Montserrat was a very special day for me. We went back and forth about whether to take the time away from the city of Barcelona or not, in the end the decision to go was the best one. It is an easy train ride from Barcelona and then you can either take the smaller train up the mountain or the cable car. Since I am not a fan of any mode of transportation in the air we opted for the train. It was pretty intense. It is a small track which winds up the mountain, often on the edge of cliffs, while a bit nerve racking for those afraid of heights (J.) it offers some pretty amazing scenery. I wanted so badly to hear the boys choir but they were traveling while we were there so instead we were able to hear a visiting girls choir from Ireland. Sitting in the church listening to their angelic voices was an incredible highlight of our time in Barcelona. It was so moving to hear them sing in such a beautiful church high above the Catalonia region.We also took the funicular to the top and trekked down the paths. This was such a great experience. I couldn’t believe how visible the evolution of our planet was, with year marks left on the mountains as the water receded over the last several million years. I had no idea I was so into the history of the planet until we started this journey. It is just incredible to see what nature is capable in so many different regions of the earth. We really enjoyed the quiet of Montserrat along with the incredible landscape. I was quite reluctant to go back to the hustle and bustle of Barcelona.


I became completely obsessed with Gaudi while in Barcelona. I don’t know honestly how you can visit Barcelona without taking in every Gaudi work you can. We toured the Casa Batllo home which was so inspiring to me. I loved the soft curves, the movement of the wood throughout the house and the incredible attention to detail. Gaudi was careful to never lose sight of the functionality of the spaces he designed, like the ventilation in the upper floor laundry area (pictured below). I can’t imagine being fortunate enough to live in an apartment here and see the world through Gaudi’s eyes everyday.


We also visited the La Pedera building. This was a bit of a let down after Casa Batllo and the Sagrada Familia. It is said to be one of the best buildings he ever did, but for me it felt confined by normalcy. There are little details worth noting like the way he uses the building design to help keep the house cool, to provide ventilation and to artfully accomodate the necessary functional spaces. (My favorite was the attic design, pictured below.) There were some amazing features like the entrance hallway and the incredible chimney designs on the roof so I thought overall it was worth the visit, just not as moving as the other things we had seen.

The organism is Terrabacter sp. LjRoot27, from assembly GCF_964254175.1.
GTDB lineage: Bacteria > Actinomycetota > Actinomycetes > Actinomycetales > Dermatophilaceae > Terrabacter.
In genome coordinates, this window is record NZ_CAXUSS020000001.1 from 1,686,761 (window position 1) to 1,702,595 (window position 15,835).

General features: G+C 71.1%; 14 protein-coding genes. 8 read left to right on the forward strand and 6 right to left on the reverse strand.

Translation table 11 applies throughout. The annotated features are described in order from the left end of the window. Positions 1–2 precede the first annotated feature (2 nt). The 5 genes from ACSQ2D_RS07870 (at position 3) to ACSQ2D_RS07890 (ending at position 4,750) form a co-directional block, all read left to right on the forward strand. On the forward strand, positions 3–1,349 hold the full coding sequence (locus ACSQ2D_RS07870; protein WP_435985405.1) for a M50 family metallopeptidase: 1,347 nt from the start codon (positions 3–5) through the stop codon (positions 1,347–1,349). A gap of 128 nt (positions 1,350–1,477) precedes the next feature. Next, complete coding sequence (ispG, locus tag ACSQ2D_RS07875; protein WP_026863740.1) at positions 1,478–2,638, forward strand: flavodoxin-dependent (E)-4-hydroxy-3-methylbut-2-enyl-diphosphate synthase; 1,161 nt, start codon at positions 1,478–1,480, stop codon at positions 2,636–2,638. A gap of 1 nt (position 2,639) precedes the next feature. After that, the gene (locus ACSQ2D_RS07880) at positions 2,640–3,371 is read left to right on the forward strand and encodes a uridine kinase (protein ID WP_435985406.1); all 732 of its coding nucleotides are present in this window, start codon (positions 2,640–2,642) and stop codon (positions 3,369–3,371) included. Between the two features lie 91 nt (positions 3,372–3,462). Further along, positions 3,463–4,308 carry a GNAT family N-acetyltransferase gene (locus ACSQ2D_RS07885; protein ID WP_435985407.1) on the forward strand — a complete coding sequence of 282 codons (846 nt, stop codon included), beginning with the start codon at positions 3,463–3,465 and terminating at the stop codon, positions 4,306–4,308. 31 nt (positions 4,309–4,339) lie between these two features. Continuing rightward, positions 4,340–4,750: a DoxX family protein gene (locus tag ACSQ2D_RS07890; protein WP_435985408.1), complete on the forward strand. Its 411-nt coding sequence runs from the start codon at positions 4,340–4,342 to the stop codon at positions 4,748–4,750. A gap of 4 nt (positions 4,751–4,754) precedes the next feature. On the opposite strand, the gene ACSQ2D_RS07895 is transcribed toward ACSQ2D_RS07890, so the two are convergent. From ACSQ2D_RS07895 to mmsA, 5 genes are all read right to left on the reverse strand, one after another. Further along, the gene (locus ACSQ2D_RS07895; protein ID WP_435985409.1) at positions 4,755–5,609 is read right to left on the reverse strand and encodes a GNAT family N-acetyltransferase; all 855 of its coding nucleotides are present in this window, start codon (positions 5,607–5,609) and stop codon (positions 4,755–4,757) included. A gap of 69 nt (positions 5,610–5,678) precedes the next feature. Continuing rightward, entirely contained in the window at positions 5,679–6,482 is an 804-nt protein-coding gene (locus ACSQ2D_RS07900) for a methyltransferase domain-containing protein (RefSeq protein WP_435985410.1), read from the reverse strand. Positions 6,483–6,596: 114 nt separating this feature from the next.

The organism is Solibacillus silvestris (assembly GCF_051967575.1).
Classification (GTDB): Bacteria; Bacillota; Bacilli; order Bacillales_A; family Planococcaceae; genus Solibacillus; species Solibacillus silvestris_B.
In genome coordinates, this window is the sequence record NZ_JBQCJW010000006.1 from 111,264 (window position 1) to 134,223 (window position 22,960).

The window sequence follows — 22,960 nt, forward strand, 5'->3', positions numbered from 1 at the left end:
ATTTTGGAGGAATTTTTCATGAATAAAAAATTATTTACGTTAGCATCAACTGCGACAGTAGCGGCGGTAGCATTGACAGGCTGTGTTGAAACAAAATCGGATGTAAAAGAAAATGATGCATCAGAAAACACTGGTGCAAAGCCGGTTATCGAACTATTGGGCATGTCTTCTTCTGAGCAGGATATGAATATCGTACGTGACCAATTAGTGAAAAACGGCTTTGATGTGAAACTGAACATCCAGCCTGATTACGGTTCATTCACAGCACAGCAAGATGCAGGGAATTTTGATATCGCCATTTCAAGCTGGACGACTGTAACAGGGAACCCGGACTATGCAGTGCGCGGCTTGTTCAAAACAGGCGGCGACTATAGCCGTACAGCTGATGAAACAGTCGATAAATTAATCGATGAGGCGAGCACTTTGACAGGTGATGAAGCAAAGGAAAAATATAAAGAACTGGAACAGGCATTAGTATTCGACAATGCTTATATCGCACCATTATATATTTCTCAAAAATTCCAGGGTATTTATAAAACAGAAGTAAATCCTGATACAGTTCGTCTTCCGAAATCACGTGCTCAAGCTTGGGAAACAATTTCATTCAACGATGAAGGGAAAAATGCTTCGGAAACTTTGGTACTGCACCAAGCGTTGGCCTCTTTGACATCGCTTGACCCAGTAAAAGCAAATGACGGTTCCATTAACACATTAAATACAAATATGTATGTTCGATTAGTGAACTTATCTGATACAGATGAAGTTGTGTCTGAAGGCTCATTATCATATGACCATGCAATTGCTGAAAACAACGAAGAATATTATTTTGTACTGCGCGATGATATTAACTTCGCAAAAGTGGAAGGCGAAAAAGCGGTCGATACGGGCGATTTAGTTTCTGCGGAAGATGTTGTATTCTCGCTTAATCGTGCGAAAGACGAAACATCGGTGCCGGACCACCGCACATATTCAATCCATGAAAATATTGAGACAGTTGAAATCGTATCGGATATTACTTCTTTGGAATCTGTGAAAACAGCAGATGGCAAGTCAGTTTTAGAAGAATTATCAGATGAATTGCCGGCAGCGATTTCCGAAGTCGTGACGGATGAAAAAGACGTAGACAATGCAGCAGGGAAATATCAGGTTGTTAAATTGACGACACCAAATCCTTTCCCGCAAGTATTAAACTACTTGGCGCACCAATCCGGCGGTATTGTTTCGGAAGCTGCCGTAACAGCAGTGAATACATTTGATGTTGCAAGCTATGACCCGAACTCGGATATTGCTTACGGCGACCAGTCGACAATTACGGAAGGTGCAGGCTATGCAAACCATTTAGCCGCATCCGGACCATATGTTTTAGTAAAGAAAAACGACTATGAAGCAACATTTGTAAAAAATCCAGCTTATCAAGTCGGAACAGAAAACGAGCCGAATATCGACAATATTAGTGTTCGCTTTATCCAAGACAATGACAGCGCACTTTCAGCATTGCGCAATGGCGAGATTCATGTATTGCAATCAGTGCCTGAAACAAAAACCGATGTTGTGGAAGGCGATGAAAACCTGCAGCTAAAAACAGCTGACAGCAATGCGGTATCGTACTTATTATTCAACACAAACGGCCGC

One of our daily walks led us to the Cascada Fountain in the Park de la Ciutadella. This park has a hippie vibe to it which is in contrast to the traditional beauty of the fountain Gaudi designed. We had a great time hanging out at the fountain watching a group of students practicing their tap dancing in the gazebo. It was a great way to spend an hour on a Sunday afternoon.


The Gothic Quarter was one of my favorite parts of the city with the tiny streets, cobblestoned and filled with small boutiques, cute restaurants and bars and funky shops. I loved the feeling here of tourists mixed with locals, older people mixed with young people and hipsters mixed with hippies. It is worth spending the afternoon walking the streets here, and in many parts of the city. We found the walk from the Gothic Quarter to the Park de la Ciutadella to be full of fun little restaurants, and cute neighborhoods, so take the walk if you can, you get a great sense of the Barcelona people here.





7 thoughts on “Barcelona In 7 Days

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      1. I couldn’t agree more. I am watching all of Europe right now with Brexit etc. It is a crazy time. I wonder if these movements are successful what will it mean for the rest of the EU?